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Toland v. CNA Insurance

United States District Court, W.D. Washington, Tacoma

November 21, 2019

CHAD TOLAND, Plaintiff,


          BENJAMIN H. SETTLE United States District Judge.

         This matter comes before the Court on Plaintiff Chad Toland's (“Toland”) motion for leave to amend complaint. Dkt. 10. The Court has considered the pleadings filed in support of and in opposition to the motion and the remainder of the file and hereby grants the motion for the reasons stated herein.


         On February 2, 2016, Toland sustained injuries when the truck he was driving was rear-ended by an underinsured motorist. Dkt. 1-2, ¶¶ 4, 7, 10. Toland was driving the truck while on the job for his employer, South Bay Excavating. Id. ¶ 4. Defendants CNA Insurance (“CNA”) and Valley Forge Insurance Company (“Valley Forge”) (collectively “Defendants”) provided commercial auto insurance for South Bay Excavating. Id. The uninsured motorist's insurer tendered the limits of her policy, $50, 000, to Toland. Id. ¶ 10. Toland alleges he has accumulated medical expenses of more than $100, 000 since the accident. Id. ¶ 9. Upon notice, CNA permitted release of the uninsured motorist for the policy limit. Id. ¶ 12. On October 5, 2017, a demand was filed with CNA for Toland's claims. Id. ¶ 13. On April 5, 2018, CNA responded with an offer of $10, 000. Id.

         On March 28, 2019, Toland filed a complaint against Defendants for breach of contract, negligence, and violation of the Washington Consumer Protection Act in the Pierce County Superior Court for the State of Washington. Dkt. 1-2. On April 10, 2019, Toland filed an IFCA notice with the Washington Insurance Commissioner. Dkt. 10 at 2. On May 3, 2019, Defendants removed the case to this Court. Dkt. 1.

         On October 7, 2019, Toland moved for leave to amend. Dkt. 10. On October 21, 2019, Defendants responded. Dkt. 12. Toland did not reply.


         Toland seeks to amend his complaint to allege a violation of the Insurance Fair Conduct Act (“IFCA”), RCW 48.30.015, and to allege a claim for bad faith. Dkt. 11-3.

         A. Standard

         When the time for amendment as a matter of course has expired, “a party may amend its pleading only with the opposing party's written consent or the court's leave.” Fed.R.Civ.P. 15(a)(2). To determine whether amendment is appropriate, the Court considers five potential factors: (1) bad faith, (2) undue delay, (3) prejudice to the opposing party, (4) futility of amendment, and (5) whether there has been previous amendment. United States v. Corinthian Colleges, 655 F.3d 984, 995 (9th Cir. 2011). Leave to amend “shall be freely given when justice so requires.” AmerisourceBergan Corp. v. Dialysist West, Inc., 465 F.3d 946, 951 (9th Cir. 2006).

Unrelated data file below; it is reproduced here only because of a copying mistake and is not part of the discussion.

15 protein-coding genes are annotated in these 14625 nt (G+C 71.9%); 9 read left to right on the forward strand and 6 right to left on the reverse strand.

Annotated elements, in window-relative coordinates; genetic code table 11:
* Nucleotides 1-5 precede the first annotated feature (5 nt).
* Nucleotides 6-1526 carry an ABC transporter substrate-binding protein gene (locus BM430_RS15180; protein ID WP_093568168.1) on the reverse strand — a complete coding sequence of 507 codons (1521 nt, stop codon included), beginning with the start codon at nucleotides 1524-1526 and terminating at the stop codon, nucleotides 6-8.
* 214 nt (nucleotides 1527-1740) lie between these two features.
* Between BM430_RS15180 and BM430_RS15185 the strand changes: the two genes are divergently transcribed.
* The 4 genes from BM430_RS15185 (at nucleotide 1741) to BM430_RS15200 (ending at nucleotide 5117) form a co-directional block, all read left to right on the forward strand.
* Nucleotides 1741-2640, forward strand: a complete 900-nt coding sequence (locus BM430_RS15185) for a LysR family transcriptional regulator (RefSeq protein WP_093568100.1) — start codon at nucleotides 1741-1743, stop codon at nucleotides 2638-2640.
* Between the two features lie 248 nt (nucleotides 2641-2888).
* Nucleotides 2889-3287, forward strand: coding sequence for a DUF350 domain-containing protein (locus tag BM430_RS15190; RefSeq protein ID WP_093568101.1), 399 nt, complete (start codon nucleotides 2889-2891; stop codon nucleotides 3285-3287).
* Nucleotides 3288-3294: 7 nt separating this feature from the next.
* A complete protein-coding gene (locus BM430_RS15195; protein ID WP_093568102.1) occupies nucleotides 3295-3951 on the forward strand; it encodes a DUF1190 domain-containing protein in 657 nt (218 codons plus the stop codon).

“[A] proposed amendment is futile only if no set of facts can be proved under the amendment to the pleadings that would constitute a valid and sufficient claim or defense.” Miller v. Rykoff-Sexton, Inc., 845 F.2d 209, 214 (9th Cir. 1988). Leave to amend should be denied when “it appears beyond doubt that the proposed pleading would be subject to dismissal.” Wizards of the Coast LLC v. Cryptozoic Entm't LLC, 309 F.R.D. 645, 654 (W.D. Wash. 2015).

         B. Analysis

         Defendants do not oppose Toland's addition of a bad faith claim. Dkt. 12 at 1-2. Defendants argue that Toland should not be permitted to add a claim under the IFCA because such a claim would be futile. Id. at 2. Defendants present arguments on futility which are more appropriate to a fully-briefed motion to dismiss than to opposition to a motion for leave to amend. Denial of leave to amend for futility is rare. Nebula, LLC v. Distinct Corp., 212 F.R.D. 534, 539 (N.D. Cal. 2003). Leave to amend should be denied only if it is “beyond doubt” that the amended complaint would be subject to dismissal for failure to state a claim. DCD Programs, Ltd. v. Leighton, 833 F.2d 183, 188 (9th Cir. 1987).

         Defendants argue that Toland's citation to their April 5, 2018 settlement offer shows that they never denied Toland's claim, but instead made a settlement offer and invited Toland to submit additional information. Dkt. 12 at 3-4. Defendants ask the Court to conclude that Toland has failed to allege facts showing that, as required under Perez-Crisantos v. State Farm Fire & Cas. Co., 187 Wn.2d 669, 684 (2017), Defendants either unreasonably denied a claim for coverage or unreasonably denied payment of benefits. Dkt. 12 at 5. Defendants argue that like the plaintiff in Spencer v. State Farm Mut. Auto. Ins. Co., No. C16-5885 BHS, 2017 WL 4619221, at *3 (W.D. Wash. Oct. 16, 2017), Toland has alleged only disparity in claim value, which does not establish a claim for unreasonable denial of benefits without more. Id. at 6. However, at least some of Toland's allegations could provide a basis to conclude that Defendants unreasonably denied coverage, such as the failure to investigate wage loss. Dkt. 10 at 4-5. While it is possible that a court would agree with Defendants that Toland's facts as alleged do not state a claim for an ...

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